The Pardoner’s Crime (2020) by Keith Moray

Sir Richard Lee, the Circuit Judge for Edward II’s northern cities, is heading for Wakefield with his friend Hubert, to preside over the dispensation of justice, not something that is always practiced fairly by the locals. On his way, however, he is intercepted by an outlaw, Robert Hode. He has other names however – one of which is Robin Hood.

Hode lets Sir Richard on his way with a message for his beloved Matilda in Wakefield, and, once arriving, Sir Richard is more concerned with the crimes in the city – the rape of a young woman and the death of a man in the stocks, a man shot through the eye with an arrow. Suspicion grows in the city that Hode is responsible for both crimes – but how do you catch an outlaw who can vanish into the depths of the forest at will?

Following on from the disappointing The Killing Way, I’m still on the prowl for new historical mystery fiction and I stumbled across this one via Kindle recommendations. Actually, they recommended the sequel, but I figured it was best to go to the beginning.

But before I get to the book, let’s deal with the elephant in the room. I know, dear reader, you are already flustered by the apparent juxtaposition of Edward II (early fourteenth century) and Robin Hood (early thirteenth century). It’s the same problem that arose with Paul Doherty’s The Assassin In The Greenwood, and the same solution – the historical evidence for Robin’s existence is patchy at best. It does bother me a bit that in the afterword, the author presents Robin in 14th century Wakefield as fact, rather than one possible theory (and a disputed one at that). But let’s put that aside… Oh, the odd spelling of Hugh Despenser as “Dispenser” did bother me briefly too – it’s an acceptable alternate, I think, but it did make him sound like a pharmacist.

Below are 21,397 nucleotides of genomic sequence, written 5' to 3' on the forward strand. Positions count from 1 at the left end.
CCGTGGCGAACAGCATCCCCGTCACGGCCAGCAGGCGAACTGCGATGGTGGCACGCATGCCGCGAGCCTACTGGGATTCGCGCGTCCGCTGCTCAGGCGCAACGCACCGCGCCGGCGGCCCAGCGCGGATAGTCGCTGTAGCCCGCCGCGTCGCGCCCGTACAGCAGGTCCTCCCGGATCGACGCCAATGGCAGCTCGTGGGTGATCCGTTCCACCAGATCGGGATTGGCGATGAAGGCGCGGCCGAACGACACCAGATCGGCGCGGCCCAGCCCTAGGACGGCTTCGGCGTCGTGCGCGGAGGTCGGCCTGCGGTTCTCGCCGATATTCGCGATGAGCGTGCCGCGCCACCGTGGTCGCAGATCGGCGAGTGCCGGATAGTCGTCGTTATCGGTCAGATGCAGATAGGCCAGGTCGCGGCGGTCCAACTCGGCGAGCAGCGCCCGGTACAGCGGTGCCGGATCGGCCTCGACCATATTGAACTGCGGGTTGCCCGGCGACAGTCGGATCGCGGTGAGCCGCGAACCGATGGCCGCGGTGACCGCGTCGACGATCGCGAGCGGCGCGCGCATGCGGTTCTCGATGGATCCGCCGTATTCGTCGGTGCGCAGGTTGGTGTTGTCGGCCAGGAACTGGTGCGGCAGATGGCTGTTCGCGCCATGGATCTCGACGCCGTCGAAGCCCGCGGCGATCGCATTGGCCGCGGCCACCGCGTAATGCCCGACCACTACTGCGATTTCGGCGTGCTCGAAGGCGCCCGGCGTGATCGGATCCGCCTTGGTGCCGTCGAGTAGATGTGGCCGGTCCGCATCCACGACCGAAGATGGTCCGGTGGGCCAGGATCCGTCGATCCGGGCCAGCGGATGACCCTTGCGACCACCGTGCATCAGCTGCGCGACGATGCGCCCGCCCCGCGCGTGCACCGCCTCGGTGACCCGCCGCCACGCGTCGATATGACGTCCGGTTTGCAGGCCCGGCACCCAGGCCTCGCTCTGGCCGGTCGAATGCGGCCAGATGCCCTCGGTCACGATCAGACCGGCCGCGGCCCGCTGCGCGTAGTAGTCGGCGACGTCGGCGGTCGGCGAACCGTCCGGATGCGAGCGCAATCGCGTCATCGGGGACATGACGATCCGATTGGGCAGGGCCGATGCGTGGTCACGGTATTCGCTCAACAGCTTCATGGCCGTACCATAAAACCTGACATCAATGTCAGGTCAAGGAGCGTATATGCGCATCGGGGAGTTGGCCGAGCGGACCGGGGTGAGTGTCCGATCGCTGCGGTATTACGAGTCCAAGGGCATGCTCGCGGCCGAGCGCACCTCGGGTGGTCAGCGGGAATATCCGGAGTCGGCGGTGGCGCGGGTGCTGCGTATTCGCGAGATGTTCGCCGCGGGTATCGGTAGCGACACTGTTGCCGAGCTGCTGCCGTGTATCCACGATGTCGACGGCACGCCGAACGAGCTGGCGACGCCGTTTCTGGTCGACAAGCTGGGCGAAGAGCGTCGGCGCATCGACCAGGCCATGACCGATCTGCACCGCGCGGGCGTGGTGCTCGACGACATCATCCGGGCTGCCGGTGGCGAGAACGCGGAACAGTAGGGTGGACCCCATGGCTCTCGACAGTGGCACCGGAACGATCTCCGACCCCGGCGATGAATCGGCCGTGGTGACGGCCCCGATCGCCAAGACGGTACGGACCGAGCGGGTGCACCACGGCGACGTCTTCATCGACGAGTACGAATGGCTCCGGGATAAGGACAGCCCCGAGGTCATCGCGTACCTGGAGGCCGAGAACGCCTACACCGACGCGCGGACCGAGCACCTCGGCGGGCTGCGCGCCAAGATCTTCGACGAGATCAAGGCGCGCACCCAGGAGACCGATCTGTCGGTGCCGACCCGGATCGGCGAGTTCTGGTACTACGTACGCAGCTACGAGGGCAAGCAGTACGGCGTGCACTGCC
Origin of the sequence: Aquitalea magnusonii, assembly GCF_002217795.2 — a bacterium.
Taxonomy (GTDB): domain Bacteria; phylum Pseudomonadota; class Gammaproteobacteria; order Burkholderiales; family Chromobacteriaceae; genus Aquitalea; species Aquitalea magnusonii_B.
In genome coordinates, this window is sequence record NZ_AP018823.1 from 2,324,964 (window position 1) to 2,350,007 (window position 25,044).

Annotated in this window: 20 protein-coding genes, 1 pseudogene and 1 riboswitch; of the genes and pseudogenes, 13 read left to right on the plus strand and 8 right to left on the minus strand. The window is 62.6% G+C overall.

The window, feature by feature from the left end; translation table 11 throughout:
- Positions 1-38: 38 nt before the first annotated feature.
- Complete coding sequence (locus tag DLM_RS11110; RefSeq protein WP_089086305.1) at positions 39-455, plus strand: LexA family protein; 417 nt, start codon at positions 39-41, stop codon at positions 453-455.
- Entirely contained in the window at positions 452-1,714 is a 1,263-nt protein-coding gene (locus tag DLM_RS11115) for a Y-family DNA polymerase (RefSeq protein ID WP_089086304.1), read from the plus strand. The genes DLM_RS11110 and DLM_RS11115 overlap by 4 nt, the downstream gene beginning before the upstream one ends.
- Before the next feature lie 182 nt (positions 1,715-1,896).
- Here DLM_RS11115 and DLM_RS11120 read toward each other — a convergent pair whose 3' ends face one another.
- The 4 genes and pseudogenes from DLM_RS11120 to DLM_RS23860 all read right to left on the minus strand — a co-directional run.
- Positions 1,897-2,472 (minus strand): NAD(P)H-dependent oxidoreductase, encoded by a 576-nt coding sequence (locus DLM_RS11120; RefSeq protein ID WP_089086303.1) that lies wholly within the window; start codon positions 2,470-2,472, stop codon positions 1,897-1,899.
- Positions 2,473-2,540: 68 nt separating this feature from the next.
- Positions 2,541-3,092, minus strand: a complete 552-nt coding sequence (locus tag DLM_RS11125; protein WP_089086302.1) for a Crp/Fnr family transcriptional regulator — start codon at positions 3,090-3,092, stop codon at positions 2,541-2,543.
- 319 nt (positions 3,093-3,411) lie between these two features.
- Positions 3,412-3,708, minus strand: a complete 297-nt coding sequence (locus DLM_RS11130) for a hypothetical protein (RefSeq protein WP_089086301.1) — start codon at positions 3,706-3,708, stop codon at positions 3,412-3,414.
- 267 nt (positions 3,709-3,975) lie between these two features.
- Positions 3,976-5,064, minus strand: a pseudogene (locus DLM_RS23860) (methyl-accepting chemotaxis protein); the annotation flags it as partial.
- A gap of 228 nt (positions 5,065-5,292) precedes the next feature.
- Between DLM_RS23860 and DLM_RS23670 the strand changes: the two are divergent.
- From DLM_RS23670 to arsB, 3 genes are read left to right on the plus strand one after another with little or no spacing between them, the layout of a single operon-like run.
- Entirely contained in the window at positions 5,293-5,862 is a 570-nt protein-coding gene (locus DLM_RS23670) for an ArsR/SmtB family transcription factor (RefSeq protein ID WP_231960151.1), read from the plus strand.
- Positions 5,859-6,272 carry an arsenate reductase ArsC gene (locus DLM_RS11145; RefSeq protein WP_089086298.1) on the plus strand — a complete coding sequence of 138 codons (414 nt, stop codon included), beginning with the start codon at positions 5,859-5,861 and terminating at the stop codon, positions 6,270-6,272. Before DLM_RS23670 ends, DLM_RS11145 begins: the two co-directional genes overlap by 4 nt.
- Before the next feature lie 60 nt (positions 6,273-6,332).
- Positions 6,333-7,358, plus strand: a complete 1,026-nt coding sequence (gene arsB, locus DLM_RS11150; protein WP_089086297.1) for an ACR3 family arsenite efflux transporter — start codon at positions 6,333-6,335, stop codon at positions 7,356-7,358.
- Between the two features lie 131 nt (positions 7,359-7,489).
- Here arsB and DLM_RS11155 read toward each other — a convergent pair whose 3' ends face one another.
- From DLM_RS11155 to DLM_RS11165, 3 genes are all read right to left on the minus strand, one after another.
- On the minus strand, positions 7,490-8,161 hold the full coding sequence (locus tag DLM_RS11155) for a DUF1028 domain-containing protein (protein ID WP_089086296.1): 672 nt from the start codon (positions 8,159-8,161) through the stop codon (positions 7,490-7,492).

I’ve not come across Keith Moray’s work before, but he’s not new to crime writing. There’s a series of books set on West Uist (in the Shetlands), as well as a number of Western novels along with plenty of non-fiction works. This is the first of two books (with a third one to come) set in Sandal Castle in Wakefield spanning the centuries. Book two is set in the reign of Richard III, 150 years after this one. It’s an interesting concept for a series – no recurring characters but a recurring location.

In some ways, that’s a pity as I really liked the characters here, not just Sir Richard and Herbert but the supporting cast too. There’s a good dynamic between Sir Richard and the lord of the castle who has quite different views of justice and the romantic ties are well done too.

And it’s not just that. This is a well-written mystery novel that keeps things moving. The problem with my last historical read was that after the murder, nothing seemed to happen for absolutely ages. Moray adopts a similar style to my favourite mystery authors by keeping things moving – barely a chapter will have passed before the plot has significantly advanced, with a decent (well, indecent, I suppose) number of deaths and a well-hidden villain.

It’s not perfect – the motive for all the shenanigans is convoluted and while there are a few clues knocking around, they are pretty slight, although the one regarding a certain body part is nicely medieval. Also, there’s something rather classically simple about the motive for one of the early murders, which I liked a lot.

All in all, this was a highly enjoyable historical mystery novel that fans of, say, Paul Doherty will enjoy, with some genuine surprises. I could have done with one character having a little more page time before revealing what they were responsible for, but overall, it worked really well. And it has had the right effect – I want to know what happens next. Admittedly, it’s what happens 150 years later, but will we see the descendants of the same characters? Will it be a completely disconnected tale? Well, I guess I’m going to have to find out…

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